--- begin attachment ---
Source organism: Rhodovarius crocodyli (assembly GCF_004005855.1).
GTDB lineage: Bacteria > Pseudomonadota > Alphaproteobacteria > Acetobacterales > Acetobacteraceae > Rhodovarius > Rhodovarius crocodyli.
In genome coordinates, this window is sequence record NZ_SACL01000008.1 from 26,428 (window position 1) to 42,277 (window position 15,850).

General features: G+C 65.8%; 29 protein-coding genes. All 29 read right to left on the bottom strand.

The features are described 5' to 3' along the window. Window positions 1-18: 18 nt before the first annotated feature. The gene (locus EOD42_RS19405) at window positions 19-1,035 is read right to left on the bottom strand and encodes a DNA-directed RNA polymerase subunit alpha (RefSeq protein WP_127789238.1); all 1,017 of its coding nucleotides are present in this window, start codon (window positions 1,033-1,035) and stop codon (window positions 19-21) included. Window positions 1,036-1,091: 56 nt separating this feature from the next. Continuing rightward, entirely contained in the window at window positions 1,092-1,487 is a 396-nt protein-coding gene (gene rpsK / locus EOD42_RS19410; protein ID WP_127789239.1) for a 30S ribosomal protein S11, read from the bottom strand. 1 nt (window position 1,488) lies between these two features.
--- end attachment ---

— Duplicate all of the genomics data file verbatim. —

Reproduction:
Source organism: Rhodovarius crocodyli (assembly GCF_004005855.1).
GTDB lineage: Bacteria > Pseudomonadota > Alphaproteobacteria > Acetobacterales > Acetobacteraceae > Rhodovarius > Rhodovarius crocodyli.
In genome coordinates, this window is sequence record NZ_SACL01000008.1 from 26,428 (window position 1) to 42,277 (window position 15,850).

General features: G+C 65.8%; 29 protein-coding genes. All 29 read right to left on the bottom strand.

The features are described 5' to 3' along the window. Window positions 1-18: 18 nt before the first annotated feature. The gene (locus EOD42_RS19405) at window positions 19-1,035 is read right to left on the bottom strand and encodes a DNA-directed RNA polymerase subunit alpha (RefSeq protein WP_127789238.1); all 1,017 of its coding nucleotides are present in this window, start codon (window positions 1,033-1,035) and stop codon (window positions 19-21) included. Window positions 1,036-1,091: 56 nt separating this feature from the next. Continuing rightward, entirely contained in the window at window positions 1,092-1,487 is a 396-nt protein-coding gene (gene rpsK / locus EOD42_RS19410; protein ID WP_127789239.1) for a 30S ribosomal protein S11, read from the bottom strand. 1 nt (window position 1,488) lies between these two features.